All of the results show essentially no difference on each of the RAID levels, regardless of 3.0Gbps vs. 6.0Gbps.
This last set of IOMETER benchmarks put server-style loads on the drives, forcing them to respond to multiple commands at once. They make heavy use of Native Command Queuing (NCQ) and have a queue depth range from 1 to 128.
The RAID1 results stay below the RAID5 and RAID0 levels, which is expected; RAID1 is not designed for performance to begin with. Something very interesting is happening in this set of benchmarks however; notice how the 6.0Gbps benchmarks sharply pull away from the 3.0Gbps results when the queue depth reaches 32 to 64.
Our real-world benchmarks provide the best indication of what to expect from these drives in actual usage scenarios.
In this test we include: playing one 720P HD movie in Media Player Classic, one 480P SD movie playing in VLC, three movies downloading simultaneously through iTunes, and one 1080i HDTV stream being recorded through Windows Media Center over a 15 minute period. Higher IOps and MB/s rates with lower latency times are preferred. In this trace we recorded 2,986MB being written to the drive and 1,924MB being read.
In this read performance-focused test, the RAID5 setups come out on top. There is zero performance difference between the 3.0Gbps and 6.0Gbps versions; the same goes for the RAID0 setups.
The RAID1 setups differ slightly in performance, however; 6.0Gbps shows about a five percent advantage. This is a very small difference but nonetheless, it exists and is significant because there is no difference for the other setups. Given the low data transfer rate, it is unlikely this is a result of the 3.0Gbps vs. 6.0Gbps interface differences.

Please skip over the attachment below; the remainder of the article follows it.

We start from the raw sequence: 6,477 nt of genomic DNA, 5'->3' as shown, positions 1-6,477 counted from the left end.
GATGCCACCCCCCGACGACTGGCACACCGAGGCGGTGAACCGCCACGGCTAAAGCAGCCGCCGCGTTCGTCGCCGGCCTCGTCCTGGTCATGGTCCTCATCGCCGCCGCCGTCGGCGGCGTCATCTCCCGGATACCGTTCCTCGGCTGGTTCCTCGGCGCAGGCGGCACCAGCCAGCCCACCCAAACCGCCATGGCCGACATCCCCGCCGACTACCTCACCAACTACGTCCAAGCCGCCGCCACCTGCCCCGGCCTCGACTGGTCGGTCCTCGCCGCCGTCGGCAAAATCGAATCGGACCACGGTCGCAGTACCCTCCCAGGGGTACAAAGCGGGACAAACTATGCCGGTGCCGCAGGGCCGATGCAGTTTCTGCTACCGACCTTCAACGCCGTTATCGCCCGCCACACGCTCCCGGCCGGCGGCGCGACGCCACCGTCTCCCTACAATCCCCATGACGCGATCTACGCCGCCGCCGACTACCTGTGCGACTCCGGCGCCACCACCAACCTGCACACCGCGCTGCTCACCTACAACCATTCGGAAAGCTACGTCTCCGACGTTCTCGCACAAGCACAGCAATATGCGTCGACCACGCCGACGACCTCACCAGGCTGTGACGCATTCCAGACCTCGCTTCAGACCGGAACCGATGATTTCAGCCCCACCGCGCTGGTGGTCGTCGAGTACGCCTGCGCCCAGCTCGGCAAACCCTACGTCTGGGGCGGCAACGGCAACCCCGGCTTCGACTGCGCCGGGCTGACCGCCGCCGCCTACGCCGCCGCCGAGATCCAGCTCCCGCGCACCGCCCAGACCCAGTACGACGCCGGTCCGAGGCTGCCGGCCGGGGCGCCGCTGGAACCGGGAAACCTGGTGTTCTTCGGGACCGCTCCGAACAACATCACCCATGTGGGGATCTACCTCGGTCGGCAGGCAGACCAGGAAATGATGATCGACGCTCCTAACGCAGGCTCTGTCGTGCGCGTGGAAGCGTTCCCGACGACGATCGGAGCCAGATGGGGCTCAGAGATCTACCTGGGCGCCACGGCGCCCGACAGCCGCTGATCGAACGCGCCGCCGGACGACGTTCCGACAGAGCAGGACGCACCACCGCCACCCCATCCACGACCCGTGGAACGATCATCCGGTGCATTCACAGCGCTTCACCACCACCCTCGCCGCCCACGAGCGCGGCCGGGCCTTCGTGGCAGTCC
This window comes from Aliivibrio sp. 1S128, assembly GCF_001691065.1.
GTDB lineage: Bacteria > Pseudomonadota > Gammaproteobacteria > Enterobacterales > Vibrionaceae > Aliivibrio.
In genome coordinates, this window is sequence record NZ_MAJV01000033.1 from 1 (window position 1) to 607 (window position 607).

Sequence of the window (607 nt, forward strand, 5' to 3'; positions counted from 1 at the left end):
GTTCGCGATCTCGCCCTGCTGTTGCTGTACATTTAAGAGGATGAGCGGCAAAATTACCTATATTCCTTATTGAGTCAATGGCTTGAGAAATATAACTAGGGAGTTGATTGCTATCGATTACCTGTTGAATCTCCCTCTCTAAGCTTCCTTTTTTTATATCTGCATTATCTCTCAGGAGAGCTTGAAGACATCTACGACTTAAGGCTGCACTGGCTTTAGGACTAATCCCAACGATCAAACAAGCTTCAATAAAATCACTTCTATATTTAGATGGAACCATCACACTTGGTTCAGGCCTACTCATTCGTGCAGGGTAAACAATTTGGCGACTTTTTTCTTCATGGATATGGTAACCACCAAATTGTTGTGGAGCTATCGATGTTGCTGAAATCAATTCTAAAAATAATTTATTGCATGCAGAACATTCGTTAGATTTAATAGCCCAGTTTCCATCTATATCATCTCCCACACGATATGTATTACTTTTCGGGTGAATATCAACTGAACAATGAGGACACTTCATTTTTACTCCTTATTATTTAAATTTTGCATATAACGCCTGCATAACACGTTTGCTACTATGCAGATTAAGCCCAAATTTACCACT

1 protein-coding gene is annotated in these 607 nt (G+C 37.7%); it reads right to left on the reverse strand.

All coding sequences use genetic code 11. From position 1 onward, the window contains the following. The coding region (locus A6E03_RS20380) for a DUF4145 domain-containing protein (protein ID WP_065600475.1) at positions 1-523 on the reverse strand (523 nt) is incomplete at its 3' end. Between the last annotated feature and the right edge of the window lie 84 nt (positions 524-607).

Our next real-life test covers disk activity in a gaming environment. Unlike the HTPC trace, this one relies heavily on the read performance of a drive. To give a simple breakdown of read/write percentages, the HTPC test is 64% write, 36% read, the Productivity test is 59% write and 41% read, while the gaming trace is 6% write and 94% read. The test consists of a Windows 7 Ultimate 64-bit system pre-configured with Steam, with Grand Theft Auto 4, Left 4 Dead 2, and Mass Effect 2 already downloaded and installed. The trace captures the heavy read activity of each game loading from the start, as well as textures as the game progresses. In this trace we recorded 426MB being written to the drive and 7,235MB being read.